Easter festivities banish the wet weather blues

Elaborate bonnets, giant bunnies, Hot Cross Buns and chocolate eggs were to the fore as residents in our homes celebrated Easter with family and friends.

Our dedicated teams were on hand to ensure everything went smoothly, despite the unseasonal weather.

From craft activities to the streaming of Easter church services, there was much to be enjoyed over the bank holiday weekend as we look forward to warmer days and lighter evenings.

Easter, a festival celebrating the resurrection of Jesus Christ from the dead, is a time of joy, reflection and tradition.

The date of Easter changes every year owing to a complicated blend of astronomical calculations and religious traditions and can fall anywhere between March and the end of April.

Easter is based on the ecclesiastical approximation of the Jewish lunisolar calendar, adjusted to fit within the Gregorian calendar that most of the world follows today. This calculation method was established during the First Council of Nicaea in 325 AD, where church leaders determined that Easter should fall on the Sunday following the first full moon after the vernal equinox (the first day of spring in the northern hemisphere).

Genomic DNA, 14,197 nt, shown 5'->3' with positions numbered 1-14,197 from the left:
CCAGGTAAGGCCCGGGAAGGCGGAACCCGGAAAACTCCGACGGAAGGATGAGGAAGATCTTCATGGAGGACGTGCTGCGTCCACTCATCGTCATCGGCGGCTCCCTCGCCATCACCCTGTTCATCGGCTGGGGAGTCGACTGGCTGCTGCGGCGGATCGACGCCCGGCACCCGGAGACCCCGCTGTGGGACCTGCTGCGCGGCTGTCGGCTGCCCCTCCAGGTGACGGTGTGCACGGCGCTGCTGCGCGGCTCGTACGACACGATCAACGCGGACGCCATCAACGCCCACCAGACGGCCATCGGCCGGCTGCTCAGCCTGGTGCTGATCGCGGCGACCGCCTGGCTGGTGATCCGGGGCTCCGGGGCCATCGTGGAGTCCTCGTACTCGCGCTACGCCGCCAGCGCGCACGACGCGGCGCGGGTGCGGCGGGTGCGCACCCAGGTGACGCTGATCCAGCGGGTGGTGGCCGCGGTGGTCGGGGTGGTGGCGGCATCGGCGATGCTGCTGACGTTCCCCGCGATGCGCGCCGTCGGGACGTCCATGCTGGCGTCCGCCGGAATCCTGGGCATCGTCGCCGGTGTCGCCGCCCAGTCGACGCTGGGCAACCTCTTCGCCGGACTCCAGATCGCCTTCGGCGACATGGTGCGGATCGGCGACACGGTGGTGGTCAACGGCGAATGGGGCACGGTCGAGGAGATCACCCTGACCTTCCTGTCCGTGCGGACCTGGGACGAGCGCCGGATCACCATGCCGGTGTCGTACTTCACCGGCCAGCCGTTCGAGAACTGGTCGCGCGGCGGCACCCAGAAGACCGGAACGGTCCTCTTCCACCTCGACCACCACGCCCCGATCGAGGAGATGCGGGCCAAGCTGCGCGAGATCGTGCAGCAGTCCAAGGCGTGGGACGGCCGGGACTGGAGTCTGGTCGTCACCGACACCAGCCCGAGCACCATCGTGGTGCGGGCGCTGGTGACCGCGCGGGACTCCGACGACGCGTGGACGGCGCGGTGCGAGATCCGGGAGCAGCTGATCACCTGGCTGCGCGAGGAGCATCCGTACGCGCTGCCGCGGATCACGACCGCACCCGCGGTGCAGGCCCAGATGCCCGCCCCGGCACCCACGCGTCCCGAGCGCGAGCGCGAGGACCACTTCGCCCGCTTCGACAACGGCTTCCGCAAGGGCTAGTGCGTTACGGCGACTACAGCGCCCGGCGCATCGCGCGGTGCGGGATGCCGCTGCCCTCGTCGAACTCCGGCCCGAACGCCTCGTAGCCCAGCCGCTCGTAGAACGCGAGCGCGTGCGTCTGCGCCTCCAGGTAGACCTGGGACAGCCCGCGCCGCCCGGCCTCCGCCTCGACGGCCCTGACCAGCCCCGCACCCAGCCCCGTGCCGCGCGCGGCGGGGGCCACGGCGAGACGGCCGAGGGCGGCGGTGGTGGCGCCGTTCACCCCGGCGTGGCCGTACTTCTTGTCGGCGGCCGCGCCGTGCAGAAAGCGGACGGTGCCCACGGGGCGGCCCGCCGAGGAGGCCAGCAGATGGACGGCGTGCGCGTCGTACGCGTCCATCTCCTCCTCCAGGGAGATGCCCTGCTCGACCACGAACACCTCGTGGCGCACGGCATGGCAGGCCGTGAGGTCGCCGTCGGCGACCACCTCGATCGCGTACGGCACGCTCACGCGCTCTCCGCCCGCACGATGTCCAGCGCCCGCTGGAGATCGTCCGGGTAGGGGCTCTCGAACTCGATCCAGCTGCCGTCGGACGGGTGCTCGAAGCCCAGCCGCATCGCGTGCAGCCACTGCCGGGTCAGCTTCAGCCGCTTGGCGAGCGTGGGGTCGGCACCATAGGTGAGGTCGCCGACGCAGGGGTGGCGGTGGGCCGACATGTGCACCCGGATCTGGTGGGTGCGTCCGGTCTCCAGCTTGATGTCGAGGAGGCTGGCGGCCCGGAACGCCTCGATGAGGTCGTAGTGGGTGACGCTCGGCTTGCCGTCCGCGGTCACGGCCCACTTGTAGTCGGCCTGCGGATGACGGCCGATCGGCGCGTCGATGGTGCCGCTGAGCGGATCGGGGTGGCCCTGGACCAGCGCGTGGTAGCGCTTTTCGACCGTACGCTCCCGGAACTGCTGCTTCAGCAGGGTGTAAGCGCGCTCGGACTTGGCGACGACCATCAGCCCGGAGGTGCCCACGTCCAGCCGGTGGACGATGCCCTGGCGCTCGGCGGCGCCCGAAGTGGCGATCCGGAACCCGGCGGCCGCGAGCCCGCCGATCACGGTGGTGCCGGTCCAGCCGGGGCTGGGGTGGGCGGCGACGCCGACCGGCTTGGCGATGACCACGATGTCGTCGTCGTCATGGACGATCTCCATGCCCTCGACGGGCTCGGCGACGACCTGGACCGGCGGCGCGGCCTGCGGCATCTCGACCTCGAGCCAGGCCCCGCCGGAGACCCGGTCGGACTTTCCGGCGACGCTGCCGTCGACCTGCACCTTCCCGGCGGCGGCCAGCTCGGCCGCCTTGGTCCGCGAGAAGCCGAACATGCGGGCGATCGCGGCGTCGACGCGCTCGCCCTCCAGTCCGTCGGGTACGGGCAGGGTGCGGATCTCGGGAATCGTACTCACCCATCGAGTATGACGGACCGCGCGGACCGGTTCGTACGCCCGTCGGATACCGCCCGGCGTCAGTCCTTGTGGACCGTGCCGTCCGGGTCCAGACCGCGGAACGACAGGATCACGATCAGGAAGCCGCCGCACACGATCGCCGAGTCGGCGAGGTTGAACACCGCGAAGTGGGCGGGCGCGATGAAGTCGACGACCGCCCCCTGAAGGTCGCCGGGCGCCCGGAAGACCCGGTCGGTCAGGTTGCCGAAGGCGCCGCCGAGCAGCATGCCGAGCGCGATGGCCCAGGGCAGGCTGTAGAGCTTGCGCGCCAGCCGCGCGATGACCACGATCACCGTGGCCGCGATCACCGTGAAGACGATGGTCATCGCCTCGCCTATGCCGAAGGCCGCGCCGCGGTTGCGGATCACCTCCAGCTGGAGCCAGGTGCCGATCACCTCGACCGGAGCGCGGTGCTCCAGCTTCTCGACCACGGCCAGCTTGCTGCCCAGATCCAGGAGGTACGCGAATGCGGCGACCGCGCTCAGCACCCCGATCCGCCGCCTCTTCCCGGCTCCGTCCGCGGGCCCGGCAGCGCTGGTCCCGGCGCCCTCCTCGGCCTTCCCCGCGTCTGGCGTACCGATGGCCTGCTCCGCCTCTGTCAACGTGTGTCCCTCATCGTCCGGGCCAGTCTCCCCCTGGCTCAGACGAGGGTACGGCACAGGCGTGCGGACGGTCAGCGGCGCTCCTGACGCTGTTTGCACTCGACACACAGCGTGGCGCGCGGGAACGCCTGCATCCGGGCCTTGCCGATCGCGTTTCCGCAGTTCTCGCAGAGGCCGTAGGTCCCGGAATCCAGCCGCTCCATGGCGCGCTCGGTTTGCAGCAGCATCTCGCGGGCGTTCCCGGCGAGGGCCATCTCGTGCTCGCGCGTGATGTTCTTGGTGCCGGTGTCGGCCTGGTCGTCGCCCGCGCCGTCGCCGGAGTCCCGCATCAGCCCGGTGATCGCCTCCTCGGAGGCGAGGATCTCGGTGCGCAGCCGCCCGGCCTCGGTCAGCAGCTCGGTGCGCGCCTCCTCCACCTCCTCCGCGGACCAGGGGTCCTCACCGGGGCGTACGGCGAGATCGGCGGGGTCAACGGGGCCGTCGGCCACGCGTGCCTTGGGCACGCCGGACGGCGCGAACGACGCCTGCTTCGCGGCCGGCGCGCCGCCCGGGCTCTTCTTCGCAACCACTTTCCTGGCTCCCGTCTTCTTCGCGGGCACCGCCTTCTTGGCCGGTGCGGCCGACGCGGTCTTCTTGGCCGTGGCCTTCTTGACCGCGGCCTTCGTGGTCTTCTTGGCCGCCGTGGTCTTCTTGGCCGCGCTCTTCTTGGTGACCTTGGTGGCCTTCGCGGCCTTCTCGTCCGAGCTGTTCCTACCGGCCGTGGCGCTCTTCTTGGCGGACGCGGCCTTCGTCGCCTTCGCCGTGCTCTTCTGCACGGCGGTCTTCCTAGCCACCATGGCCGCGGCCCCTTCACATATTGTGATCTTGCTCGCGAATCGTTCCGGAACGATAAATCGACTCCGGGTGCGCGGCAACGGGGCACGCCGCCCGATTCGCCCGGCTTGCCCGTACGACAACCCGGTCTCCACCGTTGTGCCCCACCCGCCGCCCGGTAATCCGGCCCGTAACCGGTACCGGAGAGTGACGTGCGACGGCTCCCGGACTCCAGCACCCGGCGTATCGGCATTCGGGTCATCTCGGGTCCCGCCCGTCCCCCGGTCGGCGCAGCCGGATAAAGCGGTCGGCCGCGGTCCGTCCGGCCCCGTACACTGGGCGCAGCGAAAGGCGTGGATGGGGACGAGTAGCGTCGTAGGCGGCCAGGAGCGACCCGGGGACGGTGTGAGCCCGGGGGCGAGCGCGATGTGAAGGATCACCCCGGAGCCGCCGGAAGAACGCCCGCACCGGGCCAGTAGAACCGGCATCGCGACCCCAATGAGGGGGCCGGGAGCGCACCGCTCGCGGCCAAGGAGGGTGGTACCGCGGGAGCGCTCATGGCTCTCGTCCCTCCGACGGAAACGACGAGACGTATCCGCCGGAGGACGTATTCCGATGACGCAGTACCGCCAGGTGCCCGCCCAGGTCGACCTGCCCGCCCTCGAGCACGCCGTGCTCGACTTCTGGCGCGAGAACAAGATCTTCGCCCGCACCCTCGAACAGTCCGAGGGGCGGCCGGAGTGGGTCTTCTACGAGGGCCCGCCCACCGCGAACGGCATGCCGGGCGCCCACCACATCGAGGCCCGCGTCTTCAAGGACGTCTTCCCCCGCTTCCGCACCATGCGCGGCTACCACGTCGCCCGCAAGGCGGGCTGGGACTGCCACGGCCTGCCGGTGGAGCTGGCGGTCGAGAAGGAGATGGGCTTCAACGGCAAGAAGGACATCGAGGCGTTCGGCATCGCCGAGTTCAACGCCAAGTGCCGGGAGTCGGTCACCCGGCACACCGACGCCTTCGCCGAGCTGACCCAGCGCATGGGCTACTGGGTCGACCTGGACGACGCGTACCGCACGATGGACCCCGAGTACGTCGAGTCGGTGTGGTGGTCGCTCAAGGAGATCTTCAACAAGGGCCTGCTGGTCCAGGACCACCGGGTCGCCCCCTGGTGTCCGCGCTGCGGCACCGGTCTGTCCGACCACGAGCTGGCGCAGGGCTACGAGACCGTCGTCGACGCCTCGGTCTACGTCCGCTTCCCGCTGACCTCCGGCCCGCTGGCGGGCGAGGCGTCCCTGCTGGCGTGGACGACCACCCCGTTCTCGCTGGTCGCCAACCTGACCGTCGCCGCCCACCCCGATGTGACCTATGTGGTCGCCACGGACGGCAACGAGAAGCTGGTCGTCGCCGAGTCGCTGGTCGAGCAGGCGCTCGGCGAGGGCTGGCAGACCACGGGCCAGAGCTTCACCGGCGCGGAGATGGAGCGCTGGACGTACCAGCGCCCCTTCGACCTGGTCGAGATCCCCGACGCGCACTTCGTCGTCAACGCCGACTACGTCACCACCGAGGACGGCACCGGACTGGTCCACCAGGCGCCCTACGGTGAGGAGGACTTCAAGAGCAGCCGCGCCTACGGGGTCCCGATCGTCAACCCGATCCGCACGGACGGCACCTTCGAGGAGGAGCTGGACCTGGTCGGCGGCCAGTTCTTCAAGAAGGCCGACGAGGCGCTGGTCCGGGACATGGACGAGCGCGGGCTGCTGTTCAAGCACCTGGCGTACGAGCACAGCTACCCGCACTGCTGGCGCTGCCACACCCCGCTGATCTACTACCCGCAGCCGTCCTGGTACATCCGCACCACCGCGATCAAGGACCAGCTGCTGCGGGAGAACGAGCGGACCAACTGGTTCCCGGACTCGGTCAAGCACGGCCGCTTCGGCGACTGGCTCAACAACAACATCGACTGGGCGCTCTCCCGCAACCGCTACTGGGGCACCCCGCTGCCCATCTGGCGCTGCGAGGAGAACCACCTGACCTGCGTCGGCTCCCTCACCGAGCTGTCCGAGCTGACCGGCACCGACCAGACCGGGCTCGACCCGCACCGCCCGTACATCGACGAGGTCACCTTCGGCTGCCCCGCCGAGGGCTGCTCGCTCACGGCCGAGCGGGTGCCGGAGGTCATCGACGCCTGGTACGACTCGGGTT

Central to determining the date of Easter is the Paschal Full Moon. This astronomical event is not the actual full moon, but a theoretical construct based on ecclesiastical calculations. It represents the 14th day of the ecclesiastical lunar month and is used to establish the date of Easter.

However, The Eastern Orthodox Church, for example, continues to use the Julian calendar for calculating the date of Easter. As a result, Easter in Eastern Orthodoxy usually falls later than in Western Christianity. Occasionally, both Easters align, but this is relatively rare due to differences in the calendar systems.

Church leaders are now looking to see if it’s possible to fix Easter to be held on the same date every year so that all Christians can celebrate together.